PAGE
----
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Computing commuting time

by Connor Beatty

Ask anyone with a long daily commute, and he will agree that it certainly feels like the workday begins long before he steps inside the front doors of the workplace each morning. Under the Fair Labor Standards Act (FLSA), commuting time is not considered working time, although there are a number of exceptions to that general rule. Recently, a Maine employer was forced to pay $52,000 in back wages to its employees when it was tripped up by one of the exceptions. 

Paul G. White Tile Company is one of the largest flooring contractors in New England, with offices in Portland and Bangor as well as Stratham and Keene, New Hampshire. The company requires its workers to report to a company warehouse at the beginning of each workday, travel to the particular worksite, and then return to the company warehouse at the end of the day.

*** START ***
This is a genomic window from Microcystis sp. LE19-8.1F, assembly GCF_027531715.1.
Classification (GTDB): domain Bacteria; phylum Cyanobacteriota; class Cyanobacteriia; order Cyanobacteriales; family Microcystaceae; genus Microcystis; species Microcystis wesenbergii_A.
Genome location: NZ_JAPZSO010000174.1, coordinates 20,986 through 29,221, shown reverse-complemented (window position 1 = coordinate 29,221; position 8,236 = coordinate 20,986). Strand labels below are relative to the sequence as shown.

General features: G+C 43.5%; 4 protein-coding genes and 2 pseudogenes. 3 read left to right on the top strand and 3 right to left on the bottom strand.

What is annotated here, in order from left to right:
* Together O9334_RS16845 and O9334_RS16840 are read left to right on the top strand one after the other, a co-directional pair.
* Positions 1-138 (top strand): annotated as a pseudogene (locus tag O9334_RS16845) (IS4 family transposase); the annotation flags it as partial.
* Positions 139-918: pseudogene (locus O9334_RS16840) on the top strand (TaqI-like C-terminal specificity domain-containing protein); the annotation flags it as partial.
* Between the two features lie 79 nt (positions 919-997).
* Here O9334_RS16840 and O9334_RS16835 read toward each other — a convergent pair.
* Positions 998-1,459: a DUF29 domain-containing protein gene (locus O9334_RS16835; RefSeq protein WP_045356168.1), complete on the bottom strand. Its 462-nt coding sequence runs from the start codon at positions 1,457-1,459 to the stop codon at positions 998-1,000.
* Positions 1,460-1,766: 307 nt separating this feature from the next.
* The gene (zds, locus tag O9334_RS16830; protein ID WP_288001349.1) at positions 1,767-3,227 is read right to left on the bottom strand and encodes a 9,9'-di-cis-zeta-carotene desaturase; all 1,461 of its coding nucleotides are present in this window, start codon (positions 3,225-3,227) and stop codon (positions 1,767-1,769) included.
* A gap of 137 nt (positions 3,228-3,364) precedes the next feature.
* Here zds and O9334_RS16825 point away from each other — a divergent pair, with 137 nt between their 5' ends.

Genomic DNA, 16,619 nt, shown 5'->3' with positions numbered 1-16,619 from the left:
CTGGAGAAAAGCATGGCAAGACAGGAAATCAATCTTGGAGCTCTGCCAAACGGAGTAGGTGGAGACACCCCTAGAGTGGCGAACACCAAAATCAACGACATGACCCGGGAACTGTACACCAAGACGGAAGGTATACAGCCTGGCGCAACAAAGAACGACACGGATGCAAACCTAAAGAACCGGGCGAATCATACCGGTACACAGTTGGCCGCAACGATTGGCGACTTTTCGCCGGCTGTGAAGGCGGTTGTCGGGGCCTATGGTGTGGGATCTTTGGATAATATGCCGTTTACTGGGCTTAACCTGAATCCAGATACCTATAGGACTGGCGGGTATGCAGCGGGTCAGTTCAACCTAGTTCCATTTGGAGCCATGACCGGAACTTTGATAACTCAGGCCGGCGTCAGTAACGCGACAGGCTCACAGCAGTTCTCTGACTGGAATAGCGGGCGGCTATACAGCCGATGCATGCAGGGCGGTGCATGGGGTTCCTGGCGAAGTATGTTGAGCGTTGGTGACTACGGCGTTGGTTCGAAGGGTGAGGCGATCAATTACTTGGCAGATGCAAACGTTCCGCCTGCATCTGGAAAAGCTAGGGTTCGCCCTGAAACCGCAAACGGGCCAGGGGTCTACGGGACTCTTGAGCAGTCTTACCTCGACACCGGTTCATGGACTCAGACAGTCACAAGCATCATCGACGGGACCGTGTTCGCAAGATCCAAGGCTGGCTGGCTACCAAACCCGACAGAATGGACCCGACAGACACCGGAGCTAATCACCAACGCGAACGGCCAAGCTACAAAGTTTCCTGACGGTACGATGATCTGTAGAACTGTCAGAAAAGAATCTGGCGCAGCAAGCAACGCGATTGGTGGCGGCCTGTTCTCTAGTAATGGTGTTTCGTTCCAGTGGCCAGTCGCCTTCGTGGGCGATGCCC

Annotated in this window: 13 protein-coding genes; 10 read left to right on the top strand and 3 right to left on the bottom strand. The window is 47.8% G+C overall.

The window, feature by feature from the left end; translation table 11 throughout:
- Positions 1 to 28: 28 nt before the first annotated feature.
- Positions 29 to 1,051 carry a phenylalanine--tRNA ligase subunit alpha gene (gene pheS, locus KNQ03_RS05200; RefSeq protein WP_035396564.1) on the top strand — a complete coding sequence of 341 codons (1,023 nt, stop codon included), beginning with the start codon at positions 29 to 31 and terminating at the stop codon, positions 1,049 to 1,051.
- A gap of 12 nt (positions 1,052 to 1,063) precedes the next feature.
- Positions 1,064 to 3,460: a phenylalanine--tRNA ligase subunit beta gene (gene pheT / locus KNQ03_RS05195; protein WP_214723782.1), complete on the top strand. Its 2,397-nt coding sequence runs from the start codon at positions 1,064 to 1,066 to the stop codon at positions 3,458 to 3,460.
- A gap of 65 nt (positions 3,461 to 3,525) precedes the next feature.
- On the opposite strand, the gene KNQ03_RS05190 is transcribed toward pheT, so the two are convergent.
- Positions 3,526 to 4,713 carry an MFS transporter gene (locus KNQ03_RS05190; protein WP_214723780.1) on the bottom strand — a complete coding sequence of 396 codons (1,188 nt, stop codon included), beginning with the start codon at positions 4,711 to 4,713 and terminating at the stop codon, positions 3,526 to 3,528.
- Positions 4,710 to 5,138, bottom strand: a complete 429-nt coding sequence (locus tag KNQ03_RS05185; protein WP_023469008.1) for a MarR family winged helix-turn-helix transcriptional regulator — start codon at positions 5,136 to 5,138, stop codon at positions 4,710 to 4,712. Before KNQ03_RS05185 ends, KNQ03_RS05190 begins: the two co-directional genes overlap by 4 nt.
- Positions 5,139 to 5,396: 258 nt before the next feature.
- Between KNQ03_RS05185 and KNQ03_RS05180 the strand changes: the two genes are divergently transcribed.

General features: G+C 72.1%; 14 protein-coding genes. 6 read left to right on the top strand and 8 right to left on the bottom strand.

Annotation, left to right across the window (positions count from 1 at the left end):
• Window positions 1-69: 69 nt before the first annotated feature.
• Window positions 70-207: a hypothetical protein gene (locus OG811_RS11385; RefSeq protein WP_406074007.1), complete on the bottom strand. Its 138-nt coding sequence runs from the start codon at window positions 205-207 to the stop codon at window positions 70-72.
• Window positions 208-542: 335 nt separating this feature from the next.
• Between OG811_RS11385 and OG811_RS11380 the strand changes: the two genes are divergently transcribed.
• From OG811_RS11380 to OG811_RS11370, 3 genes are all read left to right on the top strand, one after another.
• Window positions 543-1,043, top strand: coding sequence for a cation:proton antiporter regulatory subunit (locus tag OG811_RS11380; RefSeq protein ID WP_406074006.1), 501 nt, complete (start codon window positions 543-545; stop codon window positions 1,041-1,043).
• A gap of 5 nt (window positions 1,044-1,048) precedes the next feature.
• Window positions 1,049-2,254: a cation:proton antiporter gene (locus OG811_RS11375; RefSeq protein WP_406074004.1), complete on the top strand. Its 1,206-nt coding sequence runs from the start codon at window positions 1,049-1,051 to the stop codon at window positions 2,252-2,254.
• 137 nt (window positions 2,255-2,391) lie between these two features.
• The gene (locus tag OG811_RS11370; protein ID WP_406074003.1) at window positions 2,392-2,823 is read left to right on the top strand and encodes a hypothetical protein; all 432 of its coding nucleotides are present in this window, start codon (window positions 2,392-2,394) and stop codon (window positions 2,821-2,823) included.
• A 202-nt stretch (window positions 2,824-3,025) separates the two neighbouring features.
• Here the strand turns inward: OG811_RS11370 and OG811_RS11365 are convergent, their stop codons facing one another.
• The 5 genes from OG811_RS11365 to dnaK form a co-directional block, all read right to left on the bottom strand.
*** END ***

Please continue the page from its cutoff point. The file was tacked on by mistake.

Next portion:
Although many of the worksites are close to the warehouse, employees can sometimes spend two or more hours driving to and from a particular worksite. The company didn’t compensate its employees for their travel time to worksites. According to the U.S. Department of Labor (DOL), that practice violates the FLSA. The result: Paul G. White Tile Company agreed to pay its employees $52,000 in back wages.

FLSA scenarios
Most employers know that under the FLSA, employees must be paid at least minimum wage for all hours worked up to 40 hours per week and compensated 1½ times their regular rate of pay for any work beyond 40 hours in a week, unless they qualify for an exemption. However, there is often confusion about what constitutes “hours worked,” especially when it comes to travel time. Here are a few different scenarios that may apply to your workers: